Kaziranga has distinction of having highest tiger density in the world
Kaziranga National Park (KNP) of Assam has achieved unique distinction in tiger conservation front as it was found to have highest tiger density on Earth. Project Tiger was launched in the KNP in 2007.
A joint study on monitoring tigers and prey animals in KNP was carried out by Assam Forest Department and Aaranyak, a society for biodiversity conservation in Northeast India. The report, officially released by Assam Environment and Forest minister , Rockybul Hussain at State Zoo here on Thursday.
The report said that Kaziranga National Park has the highest density of tigers in the world. “It reveals that Kaziranga National Park has the highest density of tigers compared to any known tiger habitats anywhere in the world,” said the Minister.
According to the study, which was conducted using the ‘camera trap’ method of tiger estimation and covered an area of 144 sq km of the central and western part of the park, there are 32 tigers per 100 sq km of park area. It also revealed that 39 individual tigers, including a one-year-old cub, were photographed in the study area during the 50 day photo-trapping exercise.
“We believe that this study has rekindled the hope for the protection of the tiger which is fast disappearing from its range states throughout the world. It has also thrown up an opportunity to carry out an extensive tiger monitoring study covering the entire area of Kaziranga National Park”, added Hussain.
The first phase of tiger census in the KNP was completed and second phase is on. In 2002 tiger census in the park, 86 adult tigers were found.
Assam PCCF (Principal Chief Conservator of Forest), Suresh Chand said that the previously highest recorded density of tiger in a wildlife park was 19.6 tigers /100 sq km recorded in the Corbett Tiger Reserve in northern India. The usual density of tiger varies from 3-12 tigers/100 sq km in different tiger reserves throughout India.
“Tigers’ density in the Kaziranga National Park is amazing. Efforts will continue to increase tigers’ population in Assam”, said the PCCF of Assam.
Aaranyak’s biologist Firoz Ahmed who led the team in the field said that all tigers are unlikely to be photo-trapped in the study area and using scientific method called capture recapture, as many as 47 of tigers were estimated in the study area (144 km sq). The cubs below one year of age were eliminated in density analysis.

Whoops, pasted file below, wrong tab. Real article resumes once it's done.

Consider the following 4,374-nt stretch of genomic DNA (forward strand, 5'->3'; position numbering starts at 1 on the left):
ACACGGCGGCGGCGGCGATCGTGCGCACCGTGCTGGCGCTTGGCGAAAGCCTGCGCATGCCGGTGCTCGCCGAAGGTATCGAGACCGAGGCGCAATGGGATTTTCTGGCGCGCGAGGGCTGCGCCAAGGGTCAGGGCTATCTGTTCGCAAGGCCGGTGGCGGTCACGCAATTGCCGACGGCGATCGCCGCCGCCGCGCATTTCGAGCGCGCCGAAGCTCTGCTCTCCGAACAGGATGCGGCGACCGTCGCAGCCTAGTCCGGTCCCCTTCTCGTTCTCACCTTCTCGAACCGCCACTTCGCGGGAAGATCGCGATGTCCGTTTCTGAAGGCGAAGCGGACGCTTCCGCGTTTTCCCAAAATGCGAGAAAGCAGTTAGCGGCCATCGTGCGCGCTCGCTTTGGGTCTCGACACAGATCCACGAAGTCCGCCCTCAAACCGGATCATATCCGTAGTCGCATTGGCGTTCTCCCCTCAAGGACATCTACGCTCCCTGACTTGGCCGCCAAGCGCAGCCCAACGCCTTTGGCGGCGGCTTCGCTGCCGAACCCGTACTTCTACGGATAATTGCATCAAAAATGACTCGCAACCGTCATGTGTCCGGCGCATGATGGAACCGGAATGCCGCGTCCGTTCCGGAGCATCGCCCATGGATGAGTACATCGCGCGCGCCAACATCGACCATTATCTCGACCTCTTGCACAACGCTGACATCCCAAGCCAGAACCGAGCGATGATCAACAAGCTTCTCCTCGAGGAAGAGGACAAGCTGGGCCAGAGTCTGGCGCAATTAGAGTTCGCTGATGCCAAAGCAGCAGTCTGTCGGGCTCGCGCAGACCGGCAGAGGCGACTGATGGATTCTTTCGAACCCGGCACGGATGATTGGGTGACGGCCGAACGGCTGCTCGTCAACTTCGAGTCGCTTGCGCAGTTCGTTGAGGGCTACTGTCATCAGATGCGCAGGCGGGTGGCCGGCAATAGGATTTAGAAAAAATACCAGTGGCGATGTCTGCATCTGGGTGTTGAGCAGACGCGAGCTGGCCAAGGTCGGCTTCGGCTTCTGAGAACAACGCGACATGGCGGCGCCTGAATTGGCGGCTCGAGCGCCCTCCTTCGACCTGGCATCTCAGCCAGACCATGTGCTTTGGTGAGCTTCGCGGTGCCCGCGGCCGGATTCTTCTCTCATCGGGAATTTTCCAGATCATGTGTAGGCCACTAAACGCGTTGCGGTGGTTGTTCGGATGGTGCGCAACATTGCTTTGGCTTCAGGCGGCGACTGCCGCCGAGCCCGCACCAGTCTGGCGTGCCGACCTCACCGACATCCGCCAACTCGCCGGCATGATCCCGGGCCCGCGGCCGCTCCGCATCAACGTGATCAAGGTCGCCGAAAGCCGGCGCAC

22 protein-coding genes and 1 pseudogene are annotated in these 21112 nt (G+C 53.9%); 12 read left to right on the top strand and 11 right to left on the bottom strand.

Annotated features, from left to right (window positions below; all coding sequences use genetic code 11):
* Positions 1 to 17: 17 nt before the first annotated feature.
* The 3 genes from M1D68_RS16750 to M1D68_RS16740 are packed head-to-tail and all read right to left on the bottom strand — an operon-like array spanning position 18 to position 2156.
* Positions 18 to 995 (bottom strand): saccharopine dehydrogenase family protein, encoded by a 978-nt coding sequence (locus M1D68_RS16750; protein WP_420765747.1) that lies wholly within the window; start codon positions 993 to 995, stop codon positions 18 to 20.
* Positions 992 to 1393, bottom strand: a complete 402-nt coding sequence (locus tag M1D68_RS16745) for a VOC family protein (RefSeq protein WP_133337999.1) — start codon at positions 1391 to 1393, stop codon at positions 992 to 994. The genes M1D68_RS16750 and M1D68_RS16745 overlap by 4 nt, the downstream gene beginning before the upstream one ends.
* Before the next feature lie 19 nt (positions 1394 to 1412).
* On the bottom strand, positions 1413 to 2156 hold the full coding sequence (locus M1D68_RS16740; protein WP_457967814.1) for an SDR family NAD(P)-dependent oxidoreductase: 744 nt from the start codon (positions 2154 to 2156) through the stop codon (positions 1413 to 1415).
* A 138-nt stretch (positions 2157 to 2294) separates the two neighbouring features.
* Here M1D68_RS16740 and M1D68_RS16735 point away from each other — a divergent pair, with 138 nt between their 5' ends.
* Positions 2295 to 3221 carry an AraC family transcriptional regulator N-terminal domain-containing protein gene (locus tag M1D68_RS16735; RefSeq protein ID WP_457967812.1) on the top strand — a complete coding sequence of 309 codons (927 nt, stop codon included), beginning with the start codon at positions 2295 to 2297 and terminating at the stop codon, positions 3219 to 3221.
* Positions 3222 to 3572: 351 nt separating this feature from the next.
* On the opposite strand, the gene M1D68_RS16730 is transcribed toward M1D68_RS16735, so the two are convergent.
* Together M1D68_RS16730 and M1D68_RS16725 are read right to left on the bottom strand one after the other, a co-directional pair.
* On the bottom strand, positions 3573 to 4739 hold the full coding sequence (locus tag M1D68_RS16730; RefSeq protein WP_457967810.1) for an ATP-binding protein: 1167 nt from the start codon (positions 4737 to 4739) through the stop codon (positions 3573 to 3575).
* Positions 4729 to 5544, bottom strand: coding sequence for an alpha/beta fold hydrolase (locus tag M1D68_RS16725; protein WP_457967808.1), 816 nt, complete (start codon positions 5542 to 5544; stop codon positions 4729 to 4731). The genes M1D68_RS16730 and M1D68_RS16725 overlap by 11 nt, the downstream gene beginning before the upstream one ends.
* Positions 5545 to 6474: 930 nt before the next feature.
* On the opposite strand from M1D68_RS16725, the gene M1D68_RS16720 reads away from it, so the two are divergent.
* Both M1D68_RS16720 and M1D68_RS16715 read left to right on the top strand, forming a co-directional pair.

The latest study confirms the belief that Kaziranga’s alluvial grassland provides optimal habitats for tigers. Earlier, Karanth and Nichols (1998) had indicated that tigers attained their highest possible density in Kaziranga. Ahmed informed that the present study, however, recorded almost twice the density of tigers in the park compared to the last estimation made by Karanth and Nichols.
“One of the key reasons for the high tiger density in Kaziranga is an abundance of prey animals including hog deer, sambar, swamp deer and wild buffalo”, said Ahmed.
What is a Camera Trap?
A camera trap is an automated camera used to capture photographs of wild animals. A camera trap is installed in a site that a rarely-seen animal is expected to visit. When a motion or infrared sensor detects the presence of an animal, a photo is taken. After a period of time, a researcher will typically return to the camera to collect the photographs.
Camera traps are an important tool used in researching rare, shy, or nocturnal animals. They generally do not disturb wildlife.
Sometimes, cameras can be damaged by the animals themselves. People in the area may also damage, destroy or remove them, e.g. those who are caught hunting protected species on camera.